Paul Quinn College is shaking up the education system by allowing students to choose two family members or friends to enroll alongside them and allow them to pursue a certificate or diploma, reports the Texas Tribune.
Preachers from the African Methodist Episcopal Church established the college in Waco in 1872 to educate former slaves and their children. In 1990, the college then moved to Dallas.
The college will implement its new admissions policy this fall. However, a few conditions apply; for incoming students to take advantage of this beneficial new orientation, an accepted student must have a 3.0 grade point average and be eligible for federal financial aid.
If a student is accepted with a cumulative grade point average of at least 3.0 and is eligible for federal financial aid, they may choose two family members or friends to enroll with them.
Although the cause is noble, the question is why would Paul Quinn College provide such a generous educational path for students, family members and friends?
The answer is simple but poignant; their goal is to improve a family’s financial situation and ease the pressure of first-generation students. When the whole family is working towards a goal like a certificate or diploma, the college reasons will all benefit.
“Your teammates matter” Michael Sorrel, president of Paul Quinn College, told the Texas Tribune. “If you can invest in your teammates, if you can invest in your village, it makes the village stronger and it improves the chances and opportunities for your village to thrive.”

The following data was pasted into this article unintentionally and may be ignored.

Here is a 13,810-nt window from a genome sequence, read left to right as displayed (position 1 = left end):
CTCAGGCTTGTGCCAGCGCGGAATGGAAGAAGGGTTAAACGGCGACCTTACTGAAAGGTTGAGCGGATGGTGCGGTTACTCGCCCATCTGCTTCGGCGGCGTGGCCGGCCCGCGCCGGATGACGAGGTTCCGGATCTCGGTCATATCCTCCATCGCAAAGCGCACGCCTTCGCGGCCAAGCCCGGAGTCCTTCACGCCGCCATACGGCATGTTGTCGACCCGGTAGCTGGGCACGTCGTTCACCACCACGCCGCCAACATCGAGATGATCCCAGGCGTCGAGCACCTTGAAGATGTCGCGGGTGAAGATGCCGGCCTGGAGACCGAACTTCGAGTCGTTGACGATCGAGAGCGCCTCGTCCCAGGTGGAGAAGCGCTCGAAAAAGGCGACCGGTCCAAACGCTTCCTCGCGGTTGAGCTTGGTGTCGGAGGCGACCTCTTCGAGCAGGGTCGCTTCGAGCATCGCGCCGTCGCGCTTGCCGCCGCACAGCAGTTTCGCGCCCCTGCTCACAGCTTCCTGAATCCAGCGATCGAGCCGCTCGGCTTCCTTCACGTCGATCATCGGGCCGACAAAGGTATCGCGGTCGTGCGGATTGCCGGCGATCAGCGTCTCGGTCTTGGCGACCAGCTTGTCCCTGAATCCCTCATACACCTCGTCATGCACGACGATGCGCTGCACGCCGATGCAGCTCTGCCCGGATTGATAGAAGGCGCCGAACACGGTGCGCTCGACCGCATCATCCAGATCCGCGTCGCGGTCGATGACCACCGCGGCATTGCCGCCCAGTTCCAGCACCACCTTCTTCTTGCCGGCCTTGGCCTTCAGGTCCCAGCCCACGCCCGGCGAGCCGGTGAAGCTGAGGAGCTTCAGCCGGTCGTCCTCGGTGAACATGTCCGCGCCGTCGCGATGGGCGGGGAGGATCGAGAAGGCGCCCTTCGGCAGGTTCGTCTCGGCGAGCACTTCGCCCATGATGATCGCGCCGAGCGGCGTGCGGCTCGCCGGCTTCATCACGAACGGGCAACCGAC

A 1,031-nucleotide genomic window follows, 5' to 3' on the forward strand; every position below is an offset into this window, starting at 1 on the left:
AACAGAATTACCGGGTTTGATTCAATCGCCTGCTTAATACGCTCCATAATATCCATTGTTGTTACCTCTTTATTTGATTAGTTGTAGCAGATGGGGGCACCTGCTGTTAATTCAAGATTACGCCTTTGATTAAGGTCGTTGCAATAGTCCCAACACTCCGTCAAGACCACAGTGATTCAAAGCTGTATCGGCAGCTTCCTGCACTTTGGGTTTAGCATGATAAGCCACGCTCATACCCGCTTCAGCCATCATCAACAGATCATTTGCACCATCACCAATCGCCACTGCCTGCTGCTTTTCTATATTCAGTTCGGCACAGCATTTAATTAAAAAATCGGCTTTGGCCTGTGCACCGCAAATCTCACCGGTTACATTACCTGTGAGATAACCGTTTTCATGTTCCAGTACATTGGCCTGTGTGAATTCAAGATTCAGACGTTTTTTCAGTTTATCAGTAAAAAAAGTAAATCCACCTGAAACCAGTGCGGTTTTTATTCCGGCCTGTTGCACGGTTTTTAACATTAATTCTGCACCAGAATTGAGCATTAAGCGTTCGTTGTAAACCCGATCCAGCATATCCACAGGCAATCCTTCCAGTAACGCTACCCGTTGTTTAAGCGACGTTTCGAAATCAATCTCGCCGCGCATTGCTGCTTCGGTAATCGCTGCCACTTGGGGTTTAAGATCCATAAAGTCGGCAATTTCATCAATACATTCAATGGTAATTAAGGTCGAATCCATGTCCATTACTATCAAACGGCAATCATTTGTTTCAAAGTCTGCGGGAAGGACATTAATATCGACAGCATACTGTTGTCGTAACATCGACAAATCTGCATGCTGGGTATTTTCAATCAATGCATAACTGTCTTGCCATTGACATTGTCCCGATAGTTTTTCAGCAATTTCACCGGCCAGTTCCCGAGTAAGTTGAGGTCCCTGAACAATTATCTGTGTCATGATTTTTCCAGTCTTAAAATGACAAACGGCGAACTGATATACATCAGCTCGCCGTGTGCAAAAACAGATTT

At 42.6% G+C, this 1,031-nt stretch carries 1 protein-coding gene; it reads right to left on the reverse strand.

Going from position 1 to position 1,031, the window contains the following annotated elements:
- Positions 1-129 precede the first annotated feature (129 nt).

Family members and friends who enroll for further education will be encouraged to complete the curriculum online or become certified through the school’s PQCx, an accreditation program. Sorrell understands that most adults have to work and online schooling would be the most beneficial option.
Professor of Higher Education Policy and Sociology at Temple University, Sara Goldrick Rab, said this new model could improve retention and increase sign-ups. This new strategy can help first-generation college students who often struggle with the guilt of being the first person in their family to have a college education.
“He recognizes that you can take a student and give them more of an education,” she said of Sorrell. “But if the family doesn’t have resources, there’s an attraction to home that can bring them down.”
Goldrick-Rab observed that most educational institutions might not be able to follow this model, but for the PQC, it might be successful.
“Taking people you know with you makes college a family affair,” she said. “Which, to be honest with you, I think would resonate especially with African-American families who are very close-knit. It’s wicked smart.